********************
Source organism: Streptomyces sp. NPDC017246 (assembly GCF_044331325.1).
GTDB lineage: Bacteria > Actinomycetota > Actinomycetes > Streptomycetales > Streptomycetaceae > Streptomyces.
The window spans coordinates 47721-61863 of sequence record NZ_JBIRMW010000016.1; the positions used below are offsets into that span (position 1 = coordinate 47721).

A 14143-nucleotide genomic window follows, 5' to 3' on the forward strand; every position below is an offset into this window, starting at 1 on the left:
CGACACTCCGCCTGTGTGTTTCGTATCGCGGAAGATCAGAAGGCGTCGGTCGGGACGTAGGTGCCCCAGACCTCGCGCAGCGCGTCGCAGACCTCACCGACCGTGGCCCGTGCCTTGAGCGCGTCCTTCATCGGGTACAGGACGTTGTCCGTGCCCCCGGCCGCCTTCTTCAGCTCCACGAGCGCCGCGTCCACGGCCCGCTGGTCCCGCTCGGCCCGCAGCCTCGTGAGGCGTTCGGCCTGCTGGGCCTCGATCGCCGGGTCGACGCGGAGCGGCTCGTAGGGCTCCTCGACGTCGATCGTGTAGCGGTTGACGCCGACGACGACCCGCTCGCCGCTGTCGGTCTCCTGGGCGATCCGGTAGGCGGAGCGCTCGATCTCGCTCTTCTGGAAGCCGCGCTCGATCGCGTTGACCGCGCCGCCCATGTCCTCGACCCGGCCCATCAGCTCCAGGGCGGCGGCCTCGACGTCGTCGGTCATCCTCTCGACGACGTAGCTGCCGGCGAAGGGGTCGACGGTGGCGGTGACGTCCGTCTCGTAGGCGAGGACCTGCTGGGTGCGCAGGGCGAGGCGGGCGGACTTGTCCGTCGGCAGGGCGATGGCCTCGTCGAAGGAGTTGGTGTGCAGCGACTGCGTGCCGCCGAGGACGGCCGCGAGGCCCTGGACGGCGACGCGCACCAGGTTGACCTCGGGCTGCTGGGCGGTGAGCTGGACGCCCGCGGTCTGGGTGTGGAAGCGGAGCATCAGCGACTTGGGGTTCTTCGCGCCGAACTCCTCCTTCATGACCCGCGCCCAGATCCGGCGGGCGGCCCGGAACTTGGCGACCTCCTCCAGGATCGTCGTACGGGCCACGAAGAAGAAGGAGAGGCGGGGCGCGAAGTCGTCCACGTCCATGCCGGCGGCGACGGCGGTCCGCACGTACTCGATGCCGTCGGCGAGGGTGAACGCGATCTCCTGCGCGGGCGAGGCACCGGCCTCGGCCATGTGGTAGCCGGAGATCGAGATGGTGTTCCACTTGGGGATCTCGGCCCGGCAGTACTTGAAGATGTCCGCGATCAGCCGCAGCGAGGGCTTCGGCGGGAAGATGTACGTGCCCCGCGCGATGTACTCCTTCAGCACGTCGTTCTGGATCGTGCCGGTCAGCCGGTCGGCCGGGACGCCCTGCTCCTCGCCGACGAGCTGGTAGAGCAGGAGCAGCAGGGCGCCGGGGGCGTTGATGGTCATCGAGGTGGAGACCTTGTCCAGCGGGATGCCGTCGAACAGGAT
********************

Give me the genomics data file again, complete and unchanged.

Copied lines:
Source organism: Streptomyces sp. NPDC017246 (assembly GCF_044331325.1).
GTDB lineage: Bacteria > Actinomycetota > Actinomycetes > Streptomycetales > Streptomycetaceae > Streptomyces.
The window spans coordinates 47721-61863 of sequence record NZ_JBIRMW010000016.1; the positions used below are offsets into that span (position 1 = coordinate 47721).

A 14143-nucleotide genomic window follows, 5' to 3' on the forward strand; every position below is an offset into this window, starting at 1 on the left:
CGACACTCCGCCTGTGTGTTTCGTATCGCGGAAGATCAGAAGGCGTCGGTCGGGACGTAGGTGCCCCAGACCTCGCGCAGCGCGTCGCAGACCTCACCGACCGTGGCCCGTGCCTTGAGCGCGTCCTTCATCGGGTACAGGACGTTGTCCGTGCCCCCGGCCGCCTTCTTCAGCTCCACGAGCGCCGCGTCCACGGCCCGCTGGTCCCGCTCGGCCCGCAGCCTCGTGAGGCGTTCGGCCTGCTGGGCCTCGATCGCCGGGTCGACGCGGAGCGGCTCGTAGGGCTCCTCGACGTCGATCGTGTAGCGGTTGACGCCGACGACGACCCGCTCGCCGCTGTCGGTCTCCTGGGCGATCCGGTAGGCGGAGCGCTCGATCTCGCTCTTCTGGAAGCCGCGCTCGATCGCGTTGACCGCGCCGCCCATGTCCTCGACCCGGCCCATCAGCTCCAGGGCGGCGGCCTCGACGTCGTCGGTCATCCTCTCGACGACGTAGCTGCCGGCGAAGGGGTCGACGGTGGCGGTGACGTCCGTCTCGTAGGCGAGGACCTGCTGGGTGCGCAGGGCGAGGCGGGCGGACTTGTCCGTCGGCAGGGCGATGGCCTCGTCGAAGGAGTTGGTGTGCAGCGACTGCGTGCCGCCGAGGACGGCCGCGAGGCCCTGGACGGCGACGCGCACCAGGTTGACCTCGGGCTGCTGGGCGGTGAGCTGGACGCCCGCGGTCTGGGTGTGGAAGCGGAGCATCAGCGACTTGGGGTTCTTCGCGCCGAACTCCTCCTTCATGACCCGCGCCCAGATCCGGCGGGCGGCCCGGAACTTGGCGACCTCCTCCAGGATCGTCGTACGGGCCACGAAGAAGAAGGAGAGGCGGGGCGCGAAGTCGTCCACGTCCATGCCGGCGGCGACGGCGGTCCGCACGTACTCGATGCCGTCGGCGAGGGTGAACGCGATCTCCTGCGCGGGCGAGGCACCGGCCTCGGCCATGTGGTAGCCGGAGATCGAGATGGTGTTCCACTTGGGGATCTCGGCCCGGCAGTACTTGAAGATGTCCGCGATCAGCCGCAGCGAGGGCTTCGGCGGGAAGATGTACGTGCCCCGCGCGATGTACTCCTTCAGCACGTCGTTCTGGATCGTGCCGGTCAGCCGGTCGGCCGGGACGCCCTGCTCCTCGCCGACGAGCTGGTAGAGCAGGAGCAGCAGGGCGCCGGGGGCGTTGATGGTCATCGAGGTGGAGACCTTGTCCAGCGGGATGCCGTCGAACAGGAT